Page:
On the face of it, then, college may have to become more expensive to the naked eye during this transition.

Colleges may employ common pricing strategies during the transition, such as freezing tuition, to stabilize the cost of higher education and make it more predictable—and thus more trustworthy—for students. Colleges must also contend, though, with the risk that sources of financial aid and parent pay (especially in a down economy) could become unstable, even if price is static. 

If colleges can make the investment in college less risky for students, then the price can increase without hurting colleges’ enrollment yield. Depending on the strategies colleges and universities deploy to combat unsustainable discounting, and what other initiatives they take on, some might actually gain students in the process.

Higher Education and Gen Z

Beyond reevaluating their financial viability, colleges will have to face a larger social reckoning. Why do students choose to forego college? Or attend the wrong college? Or drop out of college? 

A couple of key factors drive these trends, and none of them are the price of tuition for any given year:

  • Student loans: Students have concerns about the sustainability of loan obligations. Will they be able to afford student debt, no matter how much, after college? How far into their careers will they be saddled with education loans?
  • Job market: Students have concerns about the job market when they complete school. For nontraditional students who are already working, this makes them less likely to enroll in college or to resume a partially completed degree program.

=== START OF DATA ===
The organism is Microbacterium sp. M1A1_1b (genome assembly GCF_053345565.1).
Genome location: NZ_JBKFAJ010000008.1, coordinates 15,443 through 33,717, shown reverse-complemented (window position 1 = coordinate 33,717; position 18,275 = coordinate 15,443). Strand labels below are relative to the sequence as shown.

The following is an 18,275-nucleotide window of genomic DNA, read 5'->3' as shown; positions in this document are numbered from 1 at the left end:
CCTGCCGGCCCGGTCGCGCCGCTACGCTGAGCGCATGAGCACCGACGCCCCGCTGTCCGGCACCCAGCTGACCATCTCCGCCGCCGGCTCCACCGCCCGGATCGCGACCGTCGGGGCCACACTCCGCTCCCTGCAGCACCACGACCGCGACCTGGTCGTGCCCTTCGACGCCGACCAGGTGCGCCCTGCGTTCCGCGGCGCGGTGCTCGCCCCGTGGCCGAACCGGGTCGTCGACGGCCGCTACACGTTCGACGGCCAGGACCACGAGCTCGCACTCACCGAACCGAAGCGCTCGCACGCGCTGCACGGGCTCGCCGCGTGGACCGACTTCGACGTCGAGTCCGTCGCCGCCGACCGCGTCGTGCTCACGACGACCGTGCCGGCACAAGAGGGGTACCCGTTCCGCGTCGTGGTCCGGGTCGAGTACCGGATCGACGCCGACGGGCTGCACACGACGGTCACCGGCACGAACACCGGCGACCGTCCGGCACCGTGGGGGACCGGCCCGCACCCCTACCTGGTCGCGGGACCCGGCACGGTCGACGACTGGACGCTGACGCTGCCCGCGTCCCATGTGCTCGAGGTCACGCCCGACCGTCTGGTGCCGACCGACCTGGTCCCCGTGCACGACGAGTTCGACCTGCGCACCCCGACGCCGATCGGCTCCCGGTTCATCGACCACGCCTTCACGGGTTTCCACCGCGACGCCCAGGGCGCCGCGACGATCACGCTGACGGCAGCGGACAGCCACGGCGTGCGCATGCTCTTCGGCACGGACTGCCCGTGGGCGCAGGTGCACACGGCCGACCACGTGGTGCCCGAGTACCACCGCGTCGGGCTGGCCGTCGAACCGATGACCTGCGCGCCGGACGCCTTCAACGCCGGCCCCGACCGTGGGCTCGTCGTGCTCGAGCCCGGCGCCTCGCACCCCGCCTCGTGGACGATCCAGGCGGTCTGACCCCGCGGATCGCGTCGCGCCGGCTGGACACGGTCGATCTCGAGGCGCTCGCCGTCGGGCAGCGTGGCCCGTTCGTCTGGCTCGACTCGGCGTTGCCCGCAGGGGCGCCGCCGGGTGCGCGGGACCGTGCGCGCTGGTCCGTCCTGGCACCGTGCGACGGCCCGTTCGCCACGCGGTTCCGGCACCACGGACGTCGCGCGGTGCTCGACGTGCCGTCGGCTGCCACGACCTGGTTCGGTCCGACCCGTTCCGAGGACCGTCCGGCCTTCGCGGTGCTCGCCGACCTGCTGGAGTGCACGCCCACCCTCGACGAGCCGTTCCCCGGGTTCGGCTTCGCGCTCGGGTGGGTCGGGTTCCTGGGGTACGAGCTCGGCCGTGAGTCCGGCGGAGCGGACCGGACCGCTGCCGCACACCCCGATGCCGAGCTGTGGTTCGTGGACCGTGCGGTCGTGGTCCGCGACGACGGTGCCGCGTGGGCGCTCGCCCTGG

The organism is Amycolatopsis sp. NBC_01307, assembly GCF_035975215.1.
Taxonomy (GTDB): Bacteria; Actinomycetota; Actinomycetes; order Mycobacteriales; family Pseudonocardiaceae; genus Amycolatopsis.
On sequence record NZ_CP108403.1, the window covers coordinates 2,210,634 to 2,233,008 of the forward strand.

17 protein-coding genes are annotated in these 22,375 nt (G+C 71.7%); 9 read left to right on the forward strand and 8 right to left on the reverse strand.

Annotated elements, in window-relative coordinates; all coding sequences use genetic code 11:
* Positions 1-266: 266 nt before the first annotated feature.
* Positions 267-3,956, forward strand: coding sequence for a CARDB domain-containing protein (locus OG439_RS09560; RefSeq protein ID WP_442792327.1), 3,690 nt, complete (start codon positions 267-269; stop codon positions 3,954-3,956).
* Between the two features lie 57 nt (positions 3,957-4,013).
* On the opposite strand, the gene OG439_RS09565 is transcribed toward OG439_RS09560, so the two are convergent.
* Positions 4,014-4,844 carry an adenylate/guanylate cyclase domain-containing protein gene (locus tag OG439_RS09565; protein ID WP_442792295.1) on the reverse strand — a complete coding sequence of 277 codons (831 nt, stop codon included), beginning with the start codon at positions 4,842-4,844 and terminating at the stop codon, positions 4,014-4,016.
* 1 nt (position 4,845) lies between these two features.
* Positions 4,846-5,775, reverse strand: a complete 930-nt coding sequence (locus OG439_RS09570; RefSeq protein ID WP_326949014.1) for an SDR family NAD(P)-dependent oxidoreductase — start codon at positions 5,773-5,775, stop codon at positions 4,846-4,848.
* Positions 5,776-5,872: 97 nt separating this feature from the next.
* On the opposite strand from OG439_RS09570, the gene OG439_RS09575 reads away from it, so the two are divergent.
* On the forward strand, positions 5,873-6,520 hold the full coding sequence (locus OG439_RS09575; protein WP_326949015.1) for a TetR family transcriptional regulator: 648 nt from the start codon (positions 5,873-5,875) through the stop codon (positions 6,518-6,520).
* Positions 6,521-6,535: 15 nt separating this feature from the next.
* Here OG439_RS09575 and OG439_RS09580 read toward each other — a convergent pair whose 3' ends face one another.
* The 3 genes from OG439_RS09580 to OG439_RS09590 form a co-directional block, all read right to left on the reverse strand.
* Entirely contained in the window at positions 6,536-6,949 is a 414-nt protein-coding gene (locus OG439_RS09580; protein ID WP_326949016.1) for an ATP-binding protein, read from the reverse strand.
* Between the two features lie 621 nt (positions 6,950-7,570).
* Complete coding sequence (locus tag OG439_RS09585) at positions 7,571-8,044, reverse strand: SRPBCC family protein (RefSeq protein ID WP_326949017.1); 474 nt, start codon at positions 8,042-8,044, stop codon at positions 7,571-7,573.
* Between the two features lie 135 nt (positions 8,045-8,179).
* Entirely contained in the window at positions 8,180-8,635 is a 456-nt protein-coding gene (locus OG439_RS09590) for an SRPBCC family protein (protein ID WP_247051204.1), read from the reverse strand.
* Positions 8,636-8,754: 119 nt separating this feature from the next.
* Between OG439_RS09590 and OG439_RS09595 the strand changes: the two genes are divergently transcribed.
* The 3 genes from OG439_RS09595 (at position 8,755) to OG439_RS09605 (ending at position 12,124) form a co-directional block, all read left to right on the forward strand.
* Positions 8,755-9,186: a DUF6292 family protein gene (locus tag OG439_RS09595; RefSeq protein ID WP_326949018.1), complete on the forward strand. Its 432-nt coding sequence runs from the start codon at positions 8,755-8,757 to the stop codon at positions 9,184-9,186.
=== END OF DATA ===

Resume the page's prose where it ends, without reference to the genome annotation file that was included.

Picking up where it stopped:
• Value crisis: Students are questioning whether college is worth the cost. At the same time, institutions are losing their status as contributing members of the community. 

As this confluence of student concerns suggests, colleges will have to change their actions if they hope to rebuild trust and appeal to the next generation of students. That generation, Gen Z, presents an entirely new set of challenges and opportunities for the market. 

Recent findings by the Annie E Casey Foundation suggest that Gen Z is categorically different from its predecessors:  more cynical, more pragmatic, and more financially oriented. Perhaps what’s most important, though, is that Gen Z lacks implicit trust in our primary social institutions, be it in education, social security, politics, etc. Many young people have watched those institutions fail their parents and older siblings. They’ve heard about the failures on 24-hour news, social media, and so on. 

What’s more, they aren’t just aware of ambient societal failures or of the gig economy. They are expecting a lack of social support for themselves. They are expecting to participate in the gig economy themselves. They expect to be on their own.

Thus, for Gen Z and Gen Alpha behind them, traditional education institutions may not continue to be the obvious next step after high school. If those institutions want to convince Gen Z they’re worth the cost, they’ll have to demonstrate a stake in student outcomes and a good-faith effort to meet student needs.

That’s not because postsecondary education is any less beneficial to the vast majority of people today than it was to past generations. To the contrary, a bachelor’s degree program is beneficial for a clear majority of people. But Gen Z—typical 17–18-year-olds and their families—have to be given the information and support to figure this out for themselves.

Ultimately, if they are going to trust us, then we are going to have to trust them.